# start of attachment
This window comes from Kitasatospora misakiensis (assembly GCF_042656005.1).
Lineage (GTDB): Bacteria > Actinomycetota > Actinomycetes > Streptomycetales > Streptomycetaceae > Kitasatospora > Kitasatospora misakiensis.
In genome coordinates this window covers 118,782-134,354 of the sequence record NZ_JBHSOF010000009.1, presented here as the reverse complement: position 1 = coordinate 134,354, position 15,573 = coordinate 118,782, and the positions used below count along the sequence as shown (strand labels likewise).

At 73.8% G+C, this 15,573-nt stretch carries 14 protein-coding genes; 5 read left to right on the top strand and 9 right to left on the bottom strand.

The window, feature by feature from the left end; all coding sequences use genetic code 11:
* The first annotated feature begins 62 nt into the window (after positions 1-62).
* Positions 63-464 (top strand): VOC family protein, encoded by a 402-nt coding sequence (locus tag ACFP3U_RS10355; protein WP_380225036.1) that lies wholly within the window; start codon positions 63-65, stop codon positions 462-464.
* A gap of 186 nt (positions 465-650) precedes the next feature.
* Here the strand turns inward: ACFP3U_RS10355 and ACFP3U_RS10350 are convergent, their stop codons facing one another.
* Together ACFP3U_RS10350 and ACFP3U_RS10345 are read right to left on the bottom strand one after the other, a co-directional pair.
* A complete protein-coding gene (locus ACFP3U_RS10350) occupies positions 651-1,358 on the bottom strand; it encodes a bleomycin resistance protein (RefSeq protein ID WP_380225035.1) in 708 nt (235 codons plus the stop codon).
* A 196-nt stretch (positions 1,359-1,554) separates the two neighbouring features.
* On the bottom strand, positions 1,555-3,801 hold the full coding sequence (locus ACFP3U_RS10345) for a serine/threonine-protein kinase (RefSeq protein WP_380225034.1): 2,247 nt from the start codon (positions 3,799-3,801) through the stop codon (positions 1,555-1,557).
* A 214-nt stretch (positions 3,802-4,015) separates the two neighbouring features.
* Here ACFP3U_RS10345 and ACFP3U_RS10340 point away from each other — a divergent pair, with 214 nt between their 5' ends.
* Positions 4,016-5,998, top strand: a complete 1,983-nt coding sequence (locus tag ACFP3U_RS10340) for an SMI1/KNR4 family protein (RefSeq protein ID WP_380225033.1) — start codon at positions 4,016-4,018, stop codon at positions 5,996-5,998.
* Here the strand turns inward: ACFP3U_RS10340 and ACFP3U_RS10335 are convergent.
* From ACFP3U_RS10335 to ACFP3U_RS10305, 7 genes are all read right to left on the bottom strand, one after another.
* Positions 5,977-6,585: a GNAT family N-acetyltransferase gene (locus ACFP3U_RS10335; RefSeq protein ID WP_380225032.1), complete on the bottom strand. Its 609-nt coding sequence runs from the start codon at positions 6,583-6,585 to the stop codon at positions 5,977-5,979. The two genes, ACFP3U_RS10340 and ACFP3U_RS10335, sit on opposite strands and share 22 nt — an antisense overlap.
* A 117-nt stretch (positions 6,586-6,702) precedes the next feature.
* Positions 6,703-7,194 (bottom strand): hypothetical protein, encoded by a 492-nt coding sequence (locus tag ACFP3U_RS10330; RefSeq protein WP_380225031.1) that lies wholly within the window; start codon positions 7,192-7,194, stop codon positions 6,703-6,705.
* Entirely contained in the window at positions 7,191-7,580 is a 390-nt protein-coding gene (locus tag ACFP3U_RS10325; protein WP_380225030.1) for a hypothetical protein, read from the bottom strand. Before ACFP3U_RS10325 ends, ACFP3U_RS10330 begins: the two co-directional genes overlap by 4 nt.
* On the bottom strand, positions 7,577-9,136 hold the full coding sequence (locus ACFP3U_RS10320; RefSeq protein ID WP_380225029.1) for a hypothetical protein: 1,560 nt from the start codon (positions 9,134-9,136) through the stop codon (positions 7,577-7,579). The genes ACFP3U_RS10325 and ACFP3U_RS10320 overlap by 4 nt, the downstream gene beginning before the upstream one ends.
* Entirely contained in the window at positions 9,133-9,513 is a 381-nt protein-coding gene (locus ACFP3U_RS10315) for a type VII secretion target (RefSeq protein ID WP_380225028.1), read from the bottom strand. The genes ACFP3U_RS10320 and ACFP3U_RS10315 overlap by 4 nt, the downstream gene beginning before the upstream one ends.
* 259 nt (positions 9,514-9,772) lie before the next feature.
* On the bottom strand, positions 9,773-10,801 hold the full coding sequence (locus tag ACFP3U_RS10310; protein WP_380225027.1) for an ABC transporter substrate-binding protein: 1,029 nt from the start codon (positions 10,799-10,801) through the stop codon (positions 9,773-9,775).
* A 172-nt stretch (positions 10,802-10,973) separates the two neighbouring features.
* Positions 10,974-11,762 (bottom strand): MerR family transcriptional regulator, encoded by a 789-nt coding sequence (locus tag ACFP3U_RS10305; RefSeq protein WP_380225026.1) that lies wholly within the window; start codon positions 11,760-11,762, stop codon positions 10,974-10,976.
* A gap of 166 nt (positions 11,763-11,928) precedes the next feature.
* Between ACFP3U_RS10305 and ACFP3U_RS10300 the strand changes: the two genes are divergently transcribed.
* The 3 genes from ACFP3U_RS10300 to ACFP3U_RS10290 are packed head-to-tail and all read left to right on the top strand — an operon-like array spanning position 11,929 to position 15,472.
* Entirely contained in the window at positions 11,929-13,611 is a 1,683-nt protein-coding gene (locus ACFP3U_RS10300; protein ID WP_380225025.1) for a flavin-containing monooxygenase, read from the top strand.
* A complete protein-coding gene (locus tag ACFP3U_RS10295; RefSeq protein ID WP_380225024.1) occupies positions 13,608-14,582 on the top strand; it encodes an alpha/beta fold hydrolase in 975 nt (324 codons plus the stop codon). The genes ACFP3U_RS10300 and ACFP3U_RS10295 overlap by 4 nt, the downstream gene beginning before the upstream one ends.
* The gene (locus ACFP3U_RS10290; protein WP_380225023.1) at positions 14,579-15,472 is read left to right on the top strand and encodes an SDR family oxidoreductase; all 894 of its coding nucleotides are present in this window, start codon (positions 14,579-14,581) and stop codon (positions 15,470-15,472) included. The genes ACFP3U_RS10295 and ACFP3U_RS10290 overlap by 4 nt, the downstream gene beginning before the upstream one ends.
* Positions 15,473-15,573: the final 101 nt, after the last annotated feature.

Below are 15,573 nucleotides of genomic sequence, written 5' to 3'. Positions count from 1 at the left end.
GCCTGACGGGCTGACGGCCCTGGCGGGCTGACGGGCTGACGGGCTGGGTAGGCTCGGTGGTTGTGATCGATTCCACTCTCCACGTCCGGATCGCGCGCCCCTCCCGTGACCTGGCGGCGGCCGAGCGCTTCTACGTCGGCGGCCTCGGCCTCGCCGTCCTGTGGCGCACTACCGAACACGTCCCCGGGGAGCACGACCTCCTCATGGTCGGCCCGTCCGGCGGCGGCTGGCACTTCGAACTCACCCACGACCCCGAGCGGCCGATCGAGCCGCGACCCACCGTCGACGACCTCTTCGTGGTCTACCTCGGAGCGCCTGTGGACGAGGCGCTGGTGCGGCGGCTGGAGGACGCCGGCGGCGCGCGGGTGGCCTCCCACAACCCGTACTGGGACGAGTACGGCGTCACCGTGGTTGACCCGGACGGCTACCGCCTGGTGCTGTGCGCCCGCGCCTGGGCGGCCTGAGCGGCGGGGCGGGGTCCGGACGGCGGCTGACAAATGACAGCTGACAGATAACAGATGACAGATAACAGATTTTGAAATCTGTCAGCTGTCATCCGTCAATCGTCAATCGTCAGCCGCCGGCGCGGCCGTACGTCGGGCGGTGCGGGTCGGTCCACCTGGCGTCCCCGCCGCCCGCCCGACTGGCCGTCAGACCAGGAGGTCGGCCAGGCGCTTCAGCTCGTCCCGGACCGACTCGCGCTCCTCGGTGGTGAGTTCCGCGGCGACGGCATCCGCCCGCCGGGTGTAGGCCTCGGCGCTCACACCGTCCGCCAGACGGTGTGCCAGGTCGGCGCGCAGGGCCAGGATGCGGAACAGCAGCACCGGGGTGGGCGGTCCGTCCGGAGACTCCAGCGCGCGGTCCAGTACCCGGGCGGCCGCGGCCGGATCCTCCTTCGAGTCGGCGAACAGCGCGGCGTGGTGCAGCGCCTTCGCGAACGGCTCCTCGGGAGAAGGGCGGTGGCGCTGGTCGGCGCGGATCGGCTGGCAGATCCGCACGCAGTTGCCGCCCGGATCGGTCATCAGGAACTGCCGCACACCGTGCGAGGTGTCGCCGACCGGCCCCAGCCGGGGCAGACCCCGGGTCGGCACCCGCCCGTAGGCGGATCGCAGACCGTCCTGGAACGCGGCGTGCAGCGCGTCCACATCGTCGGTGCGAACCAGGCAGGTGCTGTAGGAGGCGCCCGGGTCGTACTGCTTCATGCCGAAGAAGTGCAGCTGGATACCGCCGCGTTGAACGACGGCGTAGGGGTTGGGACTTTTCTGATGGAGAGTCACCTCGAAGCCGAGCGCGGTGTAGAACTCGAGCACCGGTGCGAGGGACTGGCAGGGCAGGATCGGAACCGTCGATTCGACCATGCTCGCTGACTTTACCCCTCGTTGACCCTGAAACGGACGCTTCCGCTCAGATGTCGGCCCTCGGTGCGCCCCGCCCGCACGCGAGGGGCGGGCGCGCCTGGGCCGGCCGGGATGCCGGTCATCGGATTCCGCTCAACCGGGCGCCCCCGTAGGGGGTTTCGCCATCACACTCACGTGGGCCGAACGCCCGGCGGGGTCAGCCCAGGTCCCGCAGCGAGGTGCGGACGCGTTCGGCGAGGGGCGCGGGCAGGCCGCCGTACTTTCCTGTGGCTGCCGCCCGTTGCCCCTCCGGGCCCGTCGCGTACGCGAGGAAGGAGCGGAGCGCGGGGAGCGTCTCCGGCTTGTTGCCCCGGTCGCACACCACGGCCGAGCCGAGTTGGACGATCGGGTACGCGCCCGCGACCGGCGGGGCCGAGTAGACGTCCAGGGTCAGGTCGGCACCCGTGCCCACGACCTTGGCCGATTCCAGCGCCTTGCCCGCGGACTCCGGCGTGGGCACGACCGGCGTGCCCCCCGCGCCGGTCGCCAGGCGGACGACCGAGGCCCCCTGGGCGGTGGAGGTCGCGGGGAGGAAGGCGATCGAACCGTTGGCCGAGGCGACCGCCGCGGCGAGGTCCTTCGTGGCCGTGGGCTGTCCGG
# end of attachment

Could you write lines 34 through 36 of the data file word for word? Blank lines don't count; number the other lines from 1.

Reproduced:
* The gene (locus ACFP3U_RS10290; protein WP_380225023.1) at positions 14,579-15,472 is read left to right on the top strand and encodes an SDR family oxidoreductase; all 894 of its coding nucleotides are present in this window, start codon (positions 14,579-14,581) and stop codon (positions 15,470-15,472) included. The genes ACFP3U_RS10295 and ACFP3U_RS10290 overlap by 4 nt, the downstream gene beginning before the upstream one ends.
* Positions 15,473-15,573: the final 101 nt, after the last annotated feature.

Below are 15,573 nucleotides of genomic sequence, written 5' to 3'. Positions count from 1 at the left end.